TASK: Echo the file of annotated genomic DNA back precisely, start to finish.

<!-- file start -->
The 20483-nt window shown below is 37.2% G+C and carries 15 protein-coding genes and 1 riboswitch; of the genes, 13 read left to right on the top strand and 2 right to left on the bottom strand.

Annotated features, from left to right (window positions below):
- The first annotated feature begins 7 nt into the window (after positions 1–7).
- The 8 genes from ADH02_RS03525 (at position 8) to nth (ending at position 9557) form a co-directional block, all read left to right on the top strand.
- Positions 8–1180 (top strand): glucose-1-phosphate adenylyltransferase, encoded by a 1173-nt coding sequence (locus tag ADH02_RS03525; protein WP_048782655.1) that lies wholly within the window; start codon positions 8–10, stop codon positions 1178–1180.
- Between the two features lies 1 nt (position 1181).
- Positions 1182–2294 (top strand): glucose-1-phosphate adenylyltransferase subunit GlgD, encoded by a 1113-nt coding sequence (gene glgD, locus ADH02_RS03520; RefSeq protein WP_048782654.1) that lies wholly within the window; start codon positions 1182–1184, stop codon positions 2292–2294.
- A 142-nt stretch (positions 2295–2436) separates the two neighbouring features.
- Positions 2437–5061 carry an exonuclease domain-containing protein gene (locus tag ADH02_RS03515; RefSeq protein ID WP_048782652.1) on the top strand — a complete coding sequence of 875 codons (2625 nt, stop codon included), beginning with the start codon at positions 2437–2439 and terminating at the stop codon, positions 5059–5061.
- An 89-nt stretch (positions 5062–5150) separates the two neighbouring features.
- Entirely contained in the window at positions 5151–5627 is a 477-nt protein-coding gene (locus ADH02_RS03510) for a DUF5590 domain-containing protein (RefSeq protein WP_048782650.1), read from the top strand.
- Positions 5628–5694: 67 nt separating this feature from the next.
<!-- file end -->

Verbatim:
The 20483-nt window shown below is 37.2% G+C and carries 15 protein-coding genes and 1 riboswitch; of the genes, 13 read left to right on the top strand and 2 right to left on the bottom strand.

Annotated features, from left to right (window positions below):
- The first annotated feature begins 7 nt into the window (after positions 1–7).
- The 8 genes from ADH02_RS03525 (at position 8) to nth (ending at position 9557) form a co-directional block, all read left to right on the top strand.
- Positions 8–1180 (top strand): glucose-1-phosphate adenylyltransferase, encoded by a 1173-nt coding sequence (locus tag ADH02_RS03525; protein WP_048782655.1) that lies wholly within the window; start codon positions 8–10, stop codon positions 1178–1180.
- Between the two features lies 1 nt (position 1181).
- Positions 1182–2294 (top strand): glucose-1-phosphate adenylyltransferase subunit GlgD, encoded by a 1113-nt coding sequence (gene glgD, locus ADH02_RS03520; RefSeq protein WP_048782654.1) that lies wholly within the window; start codon positions 1182–1184, stop codon positions 2292–2294.
- A 142-nt stretch (positions 2295–2436) separates the two neighbouring features.
- Positions 2437–5061 carry an exonuclease domain-containing protein gene (locus tag ADH02_RS03515; RefSeq protein ID WP_048782652.1) on the top strand — a complete coding sequence of 875 codons (2625 nt, stop codon included), beginning with the start codon at positions 2437–2439 and terminating at the stop codon, positions 5059–5061.
- An 89-nt stretch (positions 5062–5150) separates the two neighbouring features.
- Entirely contained in the window at positions 5151–5627 is a 477-nt protein-coding gene (locus ADH02_RS03510) for a DUF5590 domain-containing protein (RefSeq protein WP_048782650.1), read from the top strand.
- Positions 5628–5694: 67 nt separating this feature from the next.